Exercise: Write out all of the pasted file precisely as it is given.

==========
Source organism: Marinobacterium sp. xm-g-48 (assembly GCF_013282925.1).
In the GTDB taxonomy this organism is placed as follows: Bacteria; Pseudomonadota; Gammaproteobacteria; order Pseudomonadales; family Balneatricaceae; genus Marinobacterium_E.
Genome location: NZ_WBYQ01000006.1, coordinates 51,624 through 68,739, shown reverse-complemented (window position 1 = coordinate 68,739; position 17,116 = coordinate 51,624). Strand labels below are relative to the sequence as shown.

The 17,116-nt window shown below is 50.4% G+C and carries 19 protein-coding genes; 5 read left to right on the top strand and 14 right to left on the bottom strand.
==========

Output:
Source organism: Marinobacterium sp. xm-g-48 (assembly GCF_013282925.1).
In the GTDB taxonomy this organism is placed as follows: Bacteria; Pseudomonadota; Gammaproteobacteria; order Pseudomonadales; family Balneatricaceae; genus Marinobacterium_E.
Genome location: NZ_WBYQ01000006.1, coordinates 51,624 through 68,739, shown reverse-complemented (window position 1 = coordinate 68,739; position 17,116 = coordinate 51,624). Strand labels below are relative to the sequence as shown.

The 17,116-nt window shown below is 50.4% G+C and carries 19 protein-coding genes; 5 read left to right on the top strand and 14 right to left on the bottom strand.